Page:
# Converting a string to binary?

Okay, A friend helped me with this code a little bit. I understand what everything else does and why it does it except for one thing. Where is this 128 coming from?? Also, this program runs, pulls the string from the file, converts it to binary, but takes all of the spaces out, so that when you re convert the binary back to the string, it is all one word. So what is the 128 and what can I do to keep the spaces?

/******************************* *I fixed it, Thanks for your help guys! * *I have changed the code so you can see how I fixed it. * *******************************/

``````         public static void main(String[] args) {

String text = "My string to binary works too";

byte[] bytes = text.getBytes();
StringBuilder binary = new StringBuilder();

for (byte b : bytes){
int val = b;
for (int i = 0; i < 8; i++){
binary.insert(0, (val & 1) == 0 ? 0 : 1);
val >>>= 1;
}
binary.insert(0, ' ');
System.out.print(binary);
}

}
``````

}

-
Highest binary value is 128...! So it might come –  Gowri shankar Oct 27 '13 at 4:13
Highest binary value is not 128?? –  Joey Oct 27 '13 at 4:16
the highes slot value in a byte is 128. but i dont understand what the 128 is doing here –  Joey Oct 27 '13 at 4:18
Re your question about keeping the spaces, are you talking about the spaces between the binary bytes in your output or the spaces between words in the original text? Note that an ASCII space in binary is 0010000 so you should see some of those in your binary output. –  Turix Oct 27 '13 at 4:23
@Turix `next()` from `Scanner` using whitespace as a delimiter, which is why he's losing the spaces. –  Steve P. Oct 27 '13 at 4:26

As others have said, 128 is just a bit mask of 1 in the MSB.

Following the logic through if you have a byte that is 10011001:

``````10011001 & 10000000 = 10000000 != 0
11011001 << 1 = 00110010
00110010 & 10000000 = 00000000 == 0

and so on...
``````

Here's alternative logic that achieves the same thing but reversed (mask in the LSB) and perhaps makes more immediate sense:

``````int val = b;
for (int i = 0; i < 8; i++)
{
binary.insert(0, (val & 1) == 0 ? 0 : 1);
val >>>= 1;
}
binary.insert(0, ' ');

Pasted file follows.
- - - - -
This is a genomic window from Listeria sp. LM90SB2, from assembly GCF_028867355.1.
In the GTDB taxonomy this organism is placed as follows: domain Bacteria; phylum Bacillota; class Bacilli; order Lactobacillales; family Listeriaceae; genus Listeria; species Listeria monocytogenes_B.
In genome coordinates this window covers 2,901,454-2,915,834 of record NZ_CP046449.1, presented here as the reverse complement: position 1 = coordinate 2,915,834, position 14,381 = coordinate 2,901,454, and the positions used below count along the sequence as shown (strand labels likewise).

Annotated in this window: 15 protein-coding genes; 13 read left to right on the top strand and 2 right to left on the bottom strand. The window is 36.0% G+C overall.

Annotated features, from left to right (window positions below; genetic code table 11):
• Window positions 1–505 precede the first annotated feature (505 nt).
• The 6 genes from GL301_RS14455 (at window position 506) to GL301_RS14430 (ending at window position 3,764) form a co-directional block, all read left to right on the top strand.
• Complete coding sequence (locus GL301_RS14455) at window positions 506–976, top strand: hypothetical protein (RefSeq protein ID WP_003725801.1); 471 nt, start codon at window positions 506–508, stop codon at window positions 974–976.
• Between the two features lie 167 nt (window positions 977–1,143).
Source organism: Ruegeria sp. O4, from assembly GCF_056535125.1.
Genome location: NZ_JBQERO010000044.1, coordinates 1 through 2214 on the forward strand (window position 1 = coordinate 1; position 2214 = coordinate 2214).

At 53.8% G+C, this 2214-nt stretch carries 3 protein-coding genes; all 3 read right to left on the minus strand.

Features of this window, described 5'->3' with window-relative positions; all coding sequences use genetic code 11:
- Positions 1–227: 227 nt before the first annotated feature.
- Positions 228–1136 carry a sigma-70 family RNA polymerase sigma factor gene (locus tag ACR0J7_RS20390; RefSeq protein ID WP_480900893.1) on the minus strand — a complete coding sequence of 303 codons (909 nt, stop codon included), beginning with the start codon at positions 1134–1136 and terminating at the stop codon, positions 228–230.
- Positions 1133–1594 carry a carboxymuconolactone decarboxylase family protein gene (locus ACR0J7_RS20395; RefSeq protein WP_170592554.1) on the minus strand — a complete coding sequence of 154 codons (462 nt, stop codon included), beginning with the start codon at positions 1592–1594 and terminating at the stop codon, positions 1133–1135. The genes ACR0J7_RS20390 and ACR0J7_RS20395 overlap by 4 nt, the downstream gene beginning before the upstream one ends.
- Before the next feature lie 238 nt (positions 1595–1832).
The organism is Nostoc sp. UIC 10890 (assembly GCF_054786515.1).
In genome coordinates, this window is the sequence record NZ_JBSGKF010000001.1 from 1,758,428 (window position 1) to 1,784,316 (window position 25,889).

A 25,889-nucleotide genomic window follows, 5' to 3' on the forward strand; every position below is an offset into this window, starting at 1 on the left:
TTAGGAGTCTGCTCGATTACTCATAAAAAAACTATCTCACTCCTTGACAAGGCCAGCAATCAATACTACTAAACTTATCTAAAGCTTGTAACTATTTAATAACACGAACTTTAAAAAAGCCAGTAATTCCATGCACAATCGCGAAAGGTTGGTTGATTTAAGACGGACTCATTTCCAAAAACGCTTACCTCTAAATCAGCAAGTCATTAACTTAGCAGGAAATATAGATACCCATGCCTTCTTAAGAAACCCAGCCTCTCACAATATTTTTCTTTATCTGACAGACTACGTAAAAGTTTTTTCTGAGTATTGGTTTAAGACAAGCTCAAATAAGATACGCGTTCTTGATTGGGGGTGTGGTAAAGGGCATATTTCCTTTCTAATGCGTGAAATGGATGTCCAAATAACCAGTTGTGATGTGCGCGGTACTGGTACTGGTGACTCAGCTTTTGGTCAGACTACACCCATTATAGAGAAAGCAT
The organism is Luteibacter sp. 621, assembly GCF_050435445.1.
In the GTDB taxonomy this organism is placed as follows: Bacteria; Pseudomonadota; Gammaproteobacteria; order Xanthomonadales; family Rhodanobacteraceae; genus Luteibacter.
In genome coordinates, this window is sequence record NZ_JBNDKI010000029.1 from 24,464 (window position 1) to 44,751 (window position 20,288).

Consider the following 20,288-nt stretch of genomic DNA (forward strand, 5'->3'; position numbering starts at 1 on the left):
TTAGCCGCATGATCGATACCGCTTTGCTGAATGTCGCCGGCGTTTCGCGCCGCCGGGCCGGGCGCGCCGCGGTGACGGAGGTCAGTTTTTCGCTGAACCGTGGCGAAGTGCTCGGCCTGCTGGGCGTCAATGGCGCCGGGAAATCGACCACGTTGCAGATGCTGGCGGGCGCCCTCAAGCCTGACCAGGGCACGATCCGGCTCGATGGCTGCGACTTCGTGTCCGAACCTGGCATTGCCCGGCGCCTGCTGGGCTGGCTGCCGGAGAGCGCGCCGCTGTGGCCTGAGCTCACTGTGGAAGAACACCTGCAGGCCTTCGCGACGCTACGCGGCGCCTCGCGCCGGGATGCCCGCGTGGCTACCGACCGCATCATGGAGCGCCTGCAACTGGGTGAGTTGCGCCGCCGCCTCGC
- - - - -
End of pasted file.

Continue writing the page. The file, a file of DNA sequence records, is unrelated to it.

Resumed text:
``````

Following this logic through you have:

``````10011001 & 00000001 = 00000001 != 0
11011001 >>> 1 = 01101100
01101100 & 00000001 = 00000000 == 0

and so on...
``````
-
Im going to use this. thanks man –  Joey Oct 27 '13 at 5:09
You're welcome. : ) Although I understand the use of 128, using 1 makes more sense to me and works for any word length. 128 only works for a byte. –  Radiodef Oct 27 '13 at 5:10
Instead of iserting a space someone could recommend not to use Scanner altogether. InputStream is there exactly for this. –  Basilevs Oct 27 '13 at 5:23
@Basilevs Yeah it's true InputStream is a more direct approach. Using raw FileInputStream would also negate the need for a String being read at all since the OP could just directly use the bytes from the read. –  Radiodef Oct 27 '13 at 5:35

128 is 2^7 power, which means in binary it is 10000000. Bytes consist of 8 bits. So on the line where the 128 is being used, you are doing a bitwise AND to get the highest bit. (Then on the next line, you shift the value to one bit to the left and repeat, so you successively get each bit value from left to right.)

-
Okay, that makes total sense. Thanks –  Joey Oct 27 '13 at 4:21
What about byte's sign? –  Basilevs Oct 27 '13 at 4:22
@Joey For reference, you lose the spaces because you're using `next()` from `Scanner`, which uses white-space as a delimiter. –  Steve P. Oct 27 '13 at 4:23
@Basilevs The most significant bit of a number is the sign bit (usually). But in this case, he is just converting characters to binary bytes, not trying to get a numeric value for them. (And assuming he's working with ASCII characters, the most significant bit will always be 0 anyway.) –  Turix Oct 27 '13 at 4:27
@Basilevs To be clear, his code will work (that is, print the correct binary representations of the characters) whether they are ASCII or not, irrespective of the signed/unsigned status of the bytes. –  Turix Oct 27 '13 at 4:31